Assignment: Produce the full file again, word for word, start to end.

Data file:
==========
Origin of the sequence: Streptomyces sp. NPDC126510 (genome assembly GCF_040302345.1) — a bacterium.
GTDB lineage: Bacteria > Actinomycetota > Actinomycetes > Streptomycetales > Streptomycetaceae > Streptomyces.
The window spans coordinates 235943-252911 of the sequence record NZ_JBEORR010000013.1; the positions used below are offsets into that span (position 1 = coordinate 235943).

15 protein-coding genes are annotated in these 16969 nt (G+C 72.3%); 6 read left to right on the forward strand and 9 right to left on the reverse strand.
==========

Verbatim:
Origin of the sequence: Streptomyces sp. NPDC126510 (genome assembly GCF_040302345.1) — a bacterium.
GTDB lineage: Bacteria > Actinomycetota > Actinomycetes > Streptomycetales > Streptomycetaceae > Streptomyces.
The window spans coordinates 235943-252911 of the sequence record NZ_JBEORR010000013.1; the positions used below are offsets into that span (position 1 = coordinate 235943).

15 protein-coding genes are annotated in these 16969 nt (G+C 72.3%); 6 read left to right on the forward strand and 9 right to left on the reverse strand.